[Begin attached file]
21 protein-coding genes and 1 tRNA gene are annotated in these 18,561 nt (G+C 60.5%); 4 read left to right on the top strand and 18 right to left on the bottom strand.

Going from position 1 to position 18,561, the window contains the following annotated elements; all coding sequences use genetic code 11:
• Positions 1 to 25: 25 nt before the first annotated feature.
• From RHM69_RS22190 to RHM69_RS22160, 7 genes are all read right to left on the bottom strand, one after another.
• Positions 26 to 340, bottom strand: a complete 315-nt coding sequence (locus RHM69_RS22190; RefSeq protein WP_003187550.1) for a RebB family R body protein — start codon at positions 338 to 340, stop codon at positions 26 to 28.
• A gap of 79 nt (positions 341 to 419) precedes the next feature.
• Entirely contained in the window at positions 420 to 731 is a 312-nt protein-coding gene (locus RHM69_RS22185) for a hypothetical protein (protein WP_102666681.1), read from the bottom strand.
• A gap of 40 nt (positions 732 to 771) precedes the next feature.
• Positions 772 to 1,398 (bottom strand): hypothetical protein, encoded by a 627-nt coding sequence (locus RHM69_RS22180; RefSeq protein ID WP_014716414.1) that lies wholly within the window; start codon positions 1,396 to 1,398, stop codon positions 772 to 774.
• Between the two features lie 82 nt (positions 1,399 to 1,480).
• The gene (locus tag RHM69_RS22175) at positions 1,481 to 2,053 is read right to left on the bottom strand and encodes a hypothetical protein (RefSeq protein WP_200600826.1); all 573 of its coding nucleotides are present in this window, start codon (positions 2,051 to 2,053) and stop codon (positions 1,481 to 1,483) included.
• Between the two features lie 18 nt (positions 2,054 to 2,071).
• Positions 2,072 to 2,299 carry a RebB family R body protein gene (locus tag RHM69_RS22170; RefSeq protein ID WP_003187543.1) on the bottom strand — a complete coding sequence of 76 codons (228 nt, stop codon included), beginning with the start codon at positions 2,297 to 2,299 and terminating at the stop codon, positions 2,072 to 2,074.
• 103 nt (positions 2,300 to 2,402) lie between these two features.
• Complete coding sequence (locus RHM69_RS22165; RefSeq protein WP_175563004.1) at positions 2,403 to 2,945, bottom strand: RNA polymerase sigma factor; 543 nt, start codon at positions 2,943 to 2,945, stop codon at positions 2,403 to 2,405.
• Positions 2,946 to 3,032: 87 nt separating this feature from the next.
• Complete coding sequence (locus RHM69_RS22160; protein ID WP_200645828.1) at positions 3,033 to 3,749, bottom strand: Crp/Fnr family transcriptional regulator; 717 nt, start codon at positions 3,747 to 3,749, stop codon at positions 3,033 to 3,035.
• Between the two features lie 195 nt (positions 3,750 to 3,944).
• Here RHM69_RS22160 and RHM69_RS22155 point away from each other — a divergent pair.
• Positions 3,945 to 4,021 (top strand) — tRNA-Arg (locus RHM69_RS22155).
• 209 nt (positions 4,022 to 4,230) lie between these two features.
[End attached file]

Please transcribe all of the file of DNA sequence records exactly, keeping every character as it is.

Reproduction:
21 protein-coding genes and 1 tRNA gene are annotated in these 18,561 nt (G+C 60.5%); 4 read left to right on the top strand and 18 right to left on the bottom strand.

Going from position 1 to position 18,561, the window contains the following annotated elements; all coding sequences use genetic code 11:
• Positions 1 to 25: 25 nt before the first annotated feature.
• From RHM69_RS22190 to RHM69_RS22160, 7 genes are all read right to left on the bottom strand, one after another.
• Positions 26 to 340, bottom strand: a complete 315-nt coding sequence (locus RHM69_RS22190; RefSeq protein WP_003187550.1) for a RebB family R body protein — start codon at positions 338 to 340, stop codon at positions 26 to 28.
• A gap of 79 nt (positions 341 to 419) precedes the next feature.
• Entirely contained in the window at positions 420 to 731 is a 312-nt protein-coding gene (locus RHM69_RS22185) for a hypothetical protein (protein WP_102666681.1), read from the bottom strand.
• A gap of 40 nt (positions 732 to 771) precedes the next feature.
• Positions 772 to 1,398 (bottom strand): hypothetical protein, encoded by a 627-nt coding sequence (locus RHM69_RS22180; RefSeq protein ID WP_014716414.1) that lies wholly within the window; start codon positions 1,396 to 1,398, stop codon positions 772 to 774.
• Between the two features lie 82 nt (positions 1,399 to 1,480).
• The gene (locus tag RHM69_RS22175) at positions 1,481 to 2,053 is read right to left on the bottom strand and encodes a hypothetical protein (RefSeq protein WP_200600826.1); all 573 of its coding nucleotides are present in this window, start codon (positions 2,051 to 2,053) and stop codon (positions 1,481 to 1,483) included.
• Between the two features lie 18 nt (positions 2,054 to 2,071).
• Positions 2,072 to 2,299 carry a RebB family R body protein gene (locus tag RHM69_RS22170; RefSeq protein ID WP_003187543.1) on the bottom strand — a complete coding sequence of 76 codons (228 nt, stop codon included), beginning with the start codon at positions 2,297 to 2,299 and terminating at the stop codon, positions 2,072 to 2,074.
• 103 nt (positions 2,300 to 2,402) lie between these two features.
• Complete coding sequence (locus RHM69_RS22165; RefSeq protein WP_175563004.1) at positions 2,403 to 2,945, bottom strand: RNA polymerase sigma factor; 543 nt, start codon at positions 2,943 to 2,945, stop codon at positions 2,403 to 2,405.
• Positions 2,946 to 3,032: 87 nt separating this feature from the next.
• Complete coding sequence (locus RHM69_RS22160; protein ID WP_200645828.1) at positions 3,033 to 3,749, bottom strand: Crp/Fnr family transcriptional regulator; 717 nt, start codon at positions 3,747 to 3,749, stop codon at positions 3,033 to 3,035.
• Between the two features lie 195 nt (positions 3,750 to 3,944).
• Here RHM69_RS22160 and RHM69_RS22155 point away from each other — a divergent pair.
• Positions 3,945 to 4,021 (top strand) — tRNA-Arg (locus RHM69_RS22155).
• 209 nt (positions 4,022 to 4,230) lie between these two features.